BEIJING — Audience members using cellphones bedevil performers and presenters around the world. But in China, theaters and other venues have adopted what they say is an effective — others might say disturbing — solution.
Zap them with a laser beam.
The approach varies, but the idea is the same. During a performance, ushers equipped with laser pointers are stationed above, or on the perimeter of, the audience. When they spot a lighted mobile phone, instead of dashing over to the offender, they pounce with a pointer (usually red or green), aiming it at the glowing screen until the user desists.
Call it laser shaming.
“It’s usually only a small fraction of the audience that we have to deal with,” said Wang Chen, an employee in the theater affairs department at the Shanghai Grand Theater. “They can’t help themselves. So we try to give them a gentle reminder, so they know what they’re doing.”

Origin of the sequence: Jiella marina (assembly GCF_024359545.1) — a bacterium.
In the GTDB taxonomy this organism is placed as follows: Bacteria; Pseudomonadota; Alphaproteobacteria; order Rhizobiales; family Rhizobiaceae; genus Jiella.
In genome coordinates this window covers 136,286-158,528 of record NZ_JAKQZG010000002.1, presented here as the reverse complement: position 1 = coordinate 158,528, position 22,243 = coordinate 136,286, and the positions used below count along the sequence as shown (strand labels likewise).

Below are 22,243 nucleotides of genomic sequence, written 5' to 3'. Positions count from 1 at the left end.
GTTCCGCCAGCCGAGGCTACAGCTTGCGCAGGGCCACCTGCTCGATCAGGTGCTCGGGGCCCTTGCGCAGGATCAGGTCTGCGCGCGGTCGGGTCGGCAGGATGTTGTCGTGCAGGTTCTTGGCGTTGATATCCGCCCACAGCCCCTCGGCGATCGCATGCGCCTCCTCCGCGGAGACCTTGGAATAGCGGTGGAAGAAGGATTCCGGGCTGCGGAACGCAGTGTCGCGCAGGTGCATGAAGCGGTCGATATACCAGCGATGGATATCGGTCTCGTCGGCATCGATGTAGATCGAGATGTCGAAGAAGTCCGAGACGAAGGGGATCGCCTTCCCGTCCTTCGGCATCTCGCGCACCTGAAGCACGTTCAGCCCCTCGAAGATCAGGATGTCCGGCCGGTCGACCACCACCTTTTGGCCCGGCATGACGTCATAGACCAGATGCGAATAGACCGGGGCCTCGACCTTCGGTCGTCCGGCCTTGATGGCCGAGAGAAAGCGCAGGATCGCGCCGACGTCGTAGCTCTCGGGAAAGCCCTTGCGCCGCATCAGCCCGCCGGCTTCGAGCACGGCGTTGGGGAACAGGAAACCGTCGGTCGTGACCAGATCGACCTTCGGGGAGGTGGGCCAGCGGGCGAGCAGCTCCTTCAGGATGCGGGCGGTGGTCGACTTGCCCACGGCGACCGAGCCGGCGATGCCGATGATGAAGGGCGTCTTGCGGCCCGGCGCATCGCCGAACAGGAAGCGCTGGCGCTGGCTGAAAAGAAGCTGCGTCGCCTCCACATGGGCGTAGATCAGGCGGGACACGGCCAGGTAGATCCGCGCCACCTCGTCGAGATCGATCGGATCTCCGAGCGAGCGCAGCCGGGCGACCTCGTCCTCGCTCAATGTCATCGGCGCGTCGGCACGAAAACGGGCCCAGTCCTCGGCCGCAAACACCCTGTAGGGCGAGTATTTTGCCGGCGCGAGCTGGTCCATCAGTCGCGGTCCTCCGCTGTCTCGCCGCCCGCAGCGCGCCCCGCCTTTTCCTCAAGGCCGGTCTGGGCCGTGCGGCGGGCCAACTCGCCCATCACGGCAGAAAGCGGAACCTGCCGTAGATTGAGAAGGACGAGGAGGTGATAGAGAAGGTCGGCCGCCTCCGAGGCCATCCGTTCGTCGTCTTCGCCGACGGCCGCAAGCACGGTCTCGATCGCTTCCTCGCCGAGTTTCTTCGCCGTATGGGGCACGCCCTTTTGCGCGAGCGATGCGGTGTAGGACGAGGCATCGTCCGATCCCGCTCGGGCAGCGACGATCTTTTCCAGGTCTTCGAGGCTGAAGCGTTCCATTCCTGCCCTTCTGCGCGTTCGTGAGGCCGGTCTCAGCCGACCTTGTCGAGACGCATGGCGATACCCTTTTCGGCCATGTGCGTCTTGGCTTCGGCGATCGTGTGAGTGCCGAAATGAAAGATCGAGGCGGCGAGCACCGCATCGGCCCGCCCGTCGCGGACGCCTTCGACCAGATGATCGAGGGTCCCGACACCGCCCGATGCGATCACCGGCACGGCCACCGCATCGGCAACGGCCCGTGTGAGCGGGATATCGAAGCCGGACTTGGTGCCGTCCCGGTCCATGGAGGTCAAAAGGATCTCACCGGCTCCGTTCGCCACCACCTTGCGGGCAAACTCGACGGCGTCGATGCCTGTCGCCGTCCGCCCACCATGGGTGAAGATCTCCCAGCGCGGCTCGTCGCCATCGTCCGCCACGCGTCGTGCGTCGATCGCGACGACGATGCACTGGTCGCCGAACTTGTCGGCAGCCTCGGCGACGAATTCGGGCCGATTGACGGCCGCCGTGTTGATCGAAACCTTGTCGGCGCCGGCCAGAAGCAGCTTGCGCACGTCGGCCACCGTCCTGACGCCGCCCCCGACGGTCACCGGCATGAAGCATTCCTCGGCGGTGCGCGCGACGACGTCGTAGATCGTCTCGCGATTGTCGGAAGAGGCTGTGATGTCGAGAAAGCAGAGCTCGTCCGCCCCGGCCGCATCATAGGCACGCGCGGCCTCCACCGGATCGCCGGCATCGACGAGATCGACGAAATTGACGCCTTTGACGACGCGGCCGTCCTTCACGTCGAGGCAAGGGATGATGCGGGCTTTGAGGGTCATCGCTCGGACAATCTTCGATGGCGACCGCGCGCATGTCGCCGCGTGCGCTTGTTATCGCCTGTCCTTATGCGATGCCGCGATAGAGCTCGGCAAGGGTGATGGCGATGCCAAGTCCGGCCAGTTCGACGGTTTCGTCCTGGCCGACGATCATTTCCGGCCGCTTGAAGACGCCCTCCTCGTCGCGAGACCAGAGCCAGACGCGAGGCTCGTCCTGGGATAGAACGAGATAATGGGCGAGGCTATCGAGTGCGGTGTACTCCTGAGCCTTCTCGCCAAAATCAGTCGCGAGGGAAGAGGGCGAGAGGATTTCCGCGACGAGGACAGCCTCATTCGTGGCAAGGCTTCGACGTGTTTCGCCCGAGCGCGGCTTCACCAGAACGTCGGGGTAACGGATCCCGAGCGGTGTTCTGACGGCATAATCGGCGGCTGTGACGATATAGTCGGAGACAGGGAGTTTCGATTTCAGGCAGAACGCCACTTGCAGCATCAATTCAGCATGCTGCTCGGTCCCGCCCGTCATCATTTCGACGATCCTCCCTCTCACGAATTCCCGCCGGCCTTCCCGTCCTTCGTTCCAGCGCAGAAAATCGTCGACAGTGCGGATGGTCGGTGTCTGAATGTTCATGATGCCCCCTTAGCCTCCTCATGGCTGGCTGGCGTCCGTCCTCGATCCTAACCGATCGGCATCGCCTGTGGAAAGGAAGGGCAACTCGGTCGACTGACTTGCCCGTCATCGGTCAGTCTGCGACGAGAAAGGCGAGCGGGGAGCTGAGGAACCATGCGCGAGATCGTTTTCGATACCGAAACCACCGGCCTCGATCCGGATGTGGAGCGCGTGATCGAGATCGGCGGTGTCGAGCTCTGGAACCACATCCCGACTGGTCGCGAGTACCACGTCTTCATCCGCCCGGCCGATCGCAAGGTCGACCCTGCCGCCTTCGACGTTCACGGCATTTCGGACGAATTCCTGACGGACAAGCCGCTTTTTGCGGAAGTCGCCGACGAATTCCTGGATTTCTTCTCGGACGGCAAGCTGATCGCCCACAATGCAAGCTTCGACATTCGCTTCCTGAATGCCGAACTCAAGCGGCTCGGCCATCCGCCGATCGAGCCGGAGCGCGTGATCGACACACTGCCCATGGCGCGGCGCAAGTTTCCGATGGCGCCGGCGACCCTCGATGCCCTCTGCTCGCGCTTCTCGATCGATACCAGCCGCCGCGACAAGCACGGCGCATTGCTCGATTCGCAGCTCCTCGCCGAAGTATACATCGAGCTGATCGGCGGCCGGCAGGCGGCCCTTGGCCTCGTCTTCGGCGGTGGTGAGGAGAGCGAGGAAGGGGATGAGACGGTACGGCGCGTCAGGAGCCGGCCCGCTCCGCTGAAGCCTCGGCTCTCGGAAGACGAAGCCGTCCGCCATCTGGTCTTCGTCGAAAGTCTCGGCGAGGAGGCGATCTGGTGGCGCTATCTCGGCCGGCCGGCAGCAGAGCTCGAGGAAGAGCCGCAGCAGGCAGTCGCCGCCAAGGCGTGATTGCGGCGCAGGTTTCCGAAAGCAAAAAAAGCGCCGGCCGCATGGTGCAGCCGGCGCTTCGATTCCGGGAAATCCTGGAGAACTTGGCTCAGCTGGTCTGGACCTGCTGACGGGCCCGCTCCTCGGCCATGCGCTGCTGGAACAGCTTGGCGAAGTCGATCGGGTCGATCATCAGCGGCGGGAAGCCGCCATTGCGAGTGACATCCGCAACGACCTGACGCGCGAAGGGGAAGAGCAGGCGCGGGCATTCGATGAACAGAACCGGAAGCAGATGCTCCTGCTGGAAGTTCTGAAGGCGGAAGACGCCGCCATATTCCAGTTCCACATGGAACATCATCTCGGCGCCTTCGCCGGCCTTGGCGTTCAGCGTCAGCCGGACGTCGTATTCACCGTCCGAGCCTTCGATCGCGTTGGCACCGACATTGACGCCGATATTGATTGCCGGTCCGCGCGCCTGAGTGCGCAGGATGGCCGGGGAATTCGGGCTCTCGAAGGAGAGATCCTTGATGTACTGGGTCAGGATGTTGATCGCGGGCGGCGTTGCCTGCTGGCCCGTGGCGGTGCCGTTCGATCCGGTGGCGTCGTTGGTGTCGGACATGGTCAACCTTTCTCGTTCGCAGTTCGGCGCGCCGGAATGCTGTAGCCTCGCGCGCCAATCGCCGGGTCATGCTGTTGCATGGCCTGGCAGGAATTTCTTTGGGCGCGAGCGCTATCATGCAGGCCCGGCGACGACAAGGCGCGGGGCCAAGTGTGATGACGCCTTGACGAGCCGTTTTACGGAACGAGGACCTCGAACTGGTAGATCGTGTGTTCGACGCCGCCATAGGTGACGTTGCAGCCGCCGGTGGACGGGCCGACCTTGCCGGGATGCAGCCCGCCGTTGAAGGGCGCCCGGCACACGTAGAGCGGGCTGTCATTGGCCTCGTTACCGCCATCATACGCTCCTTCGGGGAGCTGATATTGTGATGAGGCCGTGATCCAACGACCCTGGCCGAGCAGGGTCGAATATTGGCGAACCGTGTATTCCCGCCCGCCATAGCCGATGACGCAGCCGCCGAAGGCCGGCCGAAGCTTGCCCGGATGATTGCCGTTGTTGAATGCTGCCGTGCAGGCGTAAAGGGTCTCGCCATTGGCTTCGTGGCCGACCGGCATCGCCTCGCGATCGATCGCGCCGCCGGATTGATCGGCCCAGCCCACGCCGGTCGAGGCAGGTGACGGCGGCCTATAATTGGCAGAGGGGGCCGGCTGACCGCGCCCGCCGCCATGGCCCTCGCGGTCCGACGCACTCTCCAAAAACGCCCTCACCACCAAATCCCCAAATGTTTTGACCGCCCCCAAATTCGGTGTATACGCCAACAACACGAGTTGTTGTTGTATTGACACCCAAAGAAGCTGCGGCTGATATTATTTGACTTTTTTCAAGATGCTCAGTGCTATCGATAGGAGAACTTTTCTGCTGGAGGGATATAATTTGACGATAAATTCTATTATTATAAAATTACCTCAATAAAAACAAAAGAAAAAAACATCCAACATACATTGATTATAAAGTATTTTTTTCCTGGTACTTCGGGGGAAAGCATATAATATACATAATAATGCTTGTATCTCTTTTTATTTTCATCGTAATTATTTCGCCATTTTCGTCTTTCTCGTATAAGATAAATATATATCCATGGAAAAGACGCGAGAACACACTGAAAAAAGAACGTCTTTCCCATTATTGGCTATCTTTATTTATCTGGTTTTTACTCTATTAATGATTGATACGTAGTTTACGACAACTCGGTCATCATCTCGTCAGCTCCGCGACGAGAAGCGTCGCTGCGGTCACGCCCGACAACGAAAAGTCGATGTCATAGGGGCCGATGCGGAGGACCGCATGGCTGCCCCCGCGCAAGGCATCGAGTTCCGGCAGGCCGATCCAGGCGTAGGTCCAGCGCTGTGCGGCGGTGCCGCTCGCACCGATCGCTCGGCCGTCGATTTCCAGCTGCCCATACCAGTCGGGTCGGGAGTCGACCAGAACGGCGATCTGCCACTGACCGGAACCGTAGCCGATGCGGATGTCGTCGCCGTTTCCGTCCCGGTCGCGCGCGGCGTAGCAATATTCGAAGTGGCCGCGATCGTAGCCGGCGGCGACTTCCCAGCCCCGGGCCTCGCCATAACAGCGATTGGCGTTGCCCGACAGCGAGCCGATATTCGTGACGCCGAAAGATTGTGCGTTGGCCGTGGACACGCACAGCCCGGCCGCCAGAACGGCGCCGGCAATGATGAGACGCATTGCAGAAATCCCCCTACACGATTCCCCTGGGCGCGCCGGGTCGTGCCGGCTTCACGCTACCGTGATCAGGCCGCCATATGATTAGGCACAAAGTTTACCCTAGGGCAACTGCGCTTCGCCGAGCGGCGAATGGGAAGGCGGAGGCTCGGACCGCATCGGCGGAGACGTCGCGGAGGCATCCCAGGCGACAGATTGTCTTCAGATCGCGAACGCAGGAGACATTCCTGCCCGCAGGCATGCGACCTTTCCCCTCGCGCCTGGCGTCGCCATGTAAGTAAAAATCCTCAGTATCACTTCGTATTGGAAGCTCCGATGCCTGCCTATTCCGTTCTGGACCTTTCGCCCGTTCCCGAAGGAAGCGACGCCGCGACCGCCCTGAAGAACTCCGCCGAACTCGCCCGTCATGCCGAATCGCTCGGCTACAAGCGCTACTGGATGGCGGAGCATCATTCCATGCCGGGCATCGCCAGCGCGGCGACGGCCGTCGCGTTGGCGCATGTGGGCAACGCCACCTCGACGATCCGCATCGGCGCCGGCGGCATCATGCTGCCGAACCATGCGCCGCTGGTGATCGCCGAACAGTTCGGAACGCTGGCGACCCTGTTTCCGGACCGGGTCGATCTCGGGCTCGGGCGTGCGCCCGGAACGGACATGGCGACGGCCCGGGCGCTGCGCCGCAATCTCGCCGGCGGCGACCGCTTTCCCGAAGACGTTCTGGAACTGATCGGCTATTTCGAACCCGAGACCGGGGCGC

This may be a response to a particularly acute problem here. Audience numbers have surged in recent years, along with the number of new performance spaces. And theatergoers are often noticeably younger than in the United States and Europe, with a corresponding lack of experience with Western-style concert etiquette. The lasers, theater managers say, are part of a larger effort to teach audiences how to behave during live performances.
Not a new strategy
Laser pointers have been used for years as disciplinary devices at many of China’s leading performance halls, including the National Center, the Shanghai Oriental Art Center and the Shanghai Grand Theater.
Source: Amy Qin, New York Times